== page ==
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CDC HIV/AIDS/Viral Hepatitis/STD/TB Prevention News Update
KENYA: Challenge for AIDS Fighters: Circumcising Africans
Mark Schoofs
September 12, 2007
Wall Street Journal (09.07.07) - Wednesday, September 12, 2007

Male circumcision can reduce female-to-male HIV infection risk by up to 60 percent, studies show, but several obstacles remain to implementing the procedure safely. With modern medical equipment and approaches, the complication rate of male circumcision is generally under 2 percent.

In Kenya, more than 80 percent of men are circumcised. In a 2006 study of traditional circumcision in Kenya involving more than 1,000 boys and teens, 35 percent suffered complications such as excessive bleeding, infection and pain when urinating. Ritual circumcisions may involve ceremonial knives, no anesthetic, antiseptic or dressing. And while the procedure may be offered more cheaply by culturally revered traditional practitioners, they can lack even the most rudimentary training.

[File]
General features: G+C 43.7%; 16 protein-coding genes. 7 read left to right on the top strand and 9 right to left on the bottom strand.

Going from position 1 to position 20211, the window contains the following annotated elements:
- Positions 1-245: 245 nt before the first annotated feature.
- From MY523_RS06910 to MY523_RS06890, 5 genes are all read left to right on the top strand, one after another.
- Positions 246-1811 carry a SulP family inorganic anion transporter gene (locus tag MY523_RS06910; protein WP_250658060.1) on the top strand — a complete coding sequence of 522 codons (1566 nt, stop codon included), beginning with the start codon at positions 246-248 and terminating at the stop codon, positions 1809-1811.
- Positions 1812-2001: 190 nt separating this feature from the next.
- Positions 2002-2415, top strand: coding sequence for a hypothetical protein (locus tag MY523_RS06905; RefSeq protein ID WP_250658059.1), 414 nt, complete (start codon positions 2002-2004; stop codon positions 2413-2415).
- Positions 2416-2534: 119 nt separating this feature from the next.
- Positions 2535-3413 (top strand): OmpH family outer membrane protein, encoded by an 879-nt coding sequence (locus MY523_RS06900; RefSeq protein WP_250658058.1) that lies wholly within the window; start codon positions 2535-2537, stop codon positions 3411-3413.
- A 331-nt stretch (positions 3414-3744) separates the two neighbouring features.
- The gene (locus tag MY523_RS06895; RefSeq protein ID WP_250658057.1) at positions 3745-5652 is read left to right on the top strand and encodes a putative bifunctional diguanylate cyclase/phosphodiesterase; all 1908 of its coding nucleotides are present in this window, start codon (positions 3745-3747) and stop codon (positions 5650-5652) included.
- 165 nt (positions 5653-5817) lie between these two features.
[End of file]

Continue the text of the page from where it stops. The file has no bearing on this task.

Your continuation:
However, problems can persist even in medical settings. Some medical personnel lack adequate tools, such as sharp scissors, or methods of sterilization. The shortage of doctors leaves a vacuum for the influx of unofficial freelance operators. And poorly educated patients may not be able to distinguish between doctors and nurses and dangerous quacks. In medical settings, including private clinics, 17 percent of patients circumcised in 2004 in Bungoma District, Kenya, experienced adverse side effects.

Dr. Cherutich of Kenya's health ministry hopes his country will offer circumcision free, to prevent unsafe surgeries. There are fewer than 6,000 doctors for 36 million Kenyans, he noted, so the circumcision task force will consider how to train nurses to perform the surgery. However, as most nurses are women, and there are prejudices against female circumcisers, cultural objections may also drive some males to unsafe or no circumcision.